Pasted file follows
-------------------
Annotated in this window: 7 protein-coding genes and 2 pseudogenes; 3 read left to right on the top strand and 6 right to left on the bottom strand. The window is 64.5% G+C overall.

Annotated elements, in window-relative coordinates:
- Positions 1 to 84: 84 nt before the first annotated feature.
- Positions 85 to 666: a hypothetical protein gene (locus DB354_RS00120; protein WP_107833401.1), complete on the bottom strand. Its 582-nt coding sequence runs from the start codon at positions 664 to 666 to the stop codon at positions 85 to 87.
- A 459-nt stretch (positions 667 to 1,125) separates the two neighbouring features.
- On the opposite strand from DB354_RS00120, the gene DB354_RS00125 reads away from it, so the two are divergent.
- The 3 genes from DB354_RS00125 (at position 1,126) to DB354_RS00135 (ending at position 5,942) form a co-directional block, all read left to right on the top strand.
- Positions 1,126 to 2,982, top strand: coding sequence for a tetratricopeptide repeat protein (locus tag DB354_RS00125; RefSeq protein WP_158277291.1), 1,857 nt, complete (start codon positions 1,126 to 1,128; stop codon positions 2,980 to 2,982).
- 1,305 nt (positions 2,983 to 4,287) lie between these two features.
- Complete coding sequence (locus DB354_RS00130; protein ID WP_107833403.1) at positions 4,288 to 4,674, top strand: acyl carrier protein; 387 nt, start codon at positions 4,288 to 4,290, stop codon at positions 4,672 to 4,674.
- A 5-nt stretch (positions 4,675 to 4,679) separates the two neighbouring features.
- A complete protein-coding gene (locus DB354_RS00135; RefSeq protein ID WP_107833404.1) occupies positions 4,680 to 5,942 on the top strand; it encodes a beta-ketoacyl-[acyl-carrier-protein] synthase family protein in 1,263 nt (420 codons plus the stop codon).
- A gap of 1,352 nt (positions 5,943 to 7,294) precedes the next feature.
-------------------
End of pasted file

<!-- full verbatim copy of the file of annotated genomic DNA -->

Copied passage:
Annotated in this window: 7 protein-coding genes and 2 pseudogenes; 3 read left to right on the top strand and 6 right to left on the bottom strand. The window is 64.5% G+C overall.

Annotated elements, in window-relative coordinates:
- Positions 1 to 84: 84 nt before the first annotated feature.
- Positions 85 to 666: a hypothetical protein gene (locus DB354_RS00120; protein WP_107833401.1), complete on the bottom strand. Its 582-nt coding sequence runs from the start codon at positions 664 to 666 to the stop codon at positions 85 to 87.
- A 459-nt stretch (positions 667 to 1,125) separates the two neighbouring features.
- On the opposite strand from DB354_RS00120, the gene DB354_RS00125 reads away from it, so the two are divergent.
- The 3 genes from DB354_RS00125 (at position 1,126) to DB354_RS00135 (ending at position 5,942) form a co-directional block, all read left to right on the top strand.
- Positions 1,126 to 2,982, top strand: coding sequence for a tetratricopeptide repeat protein (locus tag DB354_RS00125; RefSeq protein WP_158277291.1), 1,857 nt, complete (start codon positions 1,126 to 1,128; stop codon positions 2,980 to 2,982).
- 1,305 nt (positions 2,983 to 4,287) lie between these two features.
- Complete coding sequence (locus DB354_RS00130; protein ID WP_107833403.1) at positions 4,288 to 4,674, top strand: acyl carrier protein; 387 nt, start codon at positions 4,288 to 4,290, stop codon at positions 4,672 to 4,674.
- A 5-nt stretch (positions 4,675 to 4,679) separates the two neighbouring features.
- A complete protein-coding gene (locus DB354_RS00135; RefSeq protein ID WP_107833404.1) occupies positions 4,680 to 5,942 on the top strand; it encodes a beta-ketoacyl-[acyl-carrier-protein] synthase family protein in 1,263 nt (420 codons plus the stop codon).
- A gap of 1,352 nt (positions 5,943 to 7,294) precedes the next feature.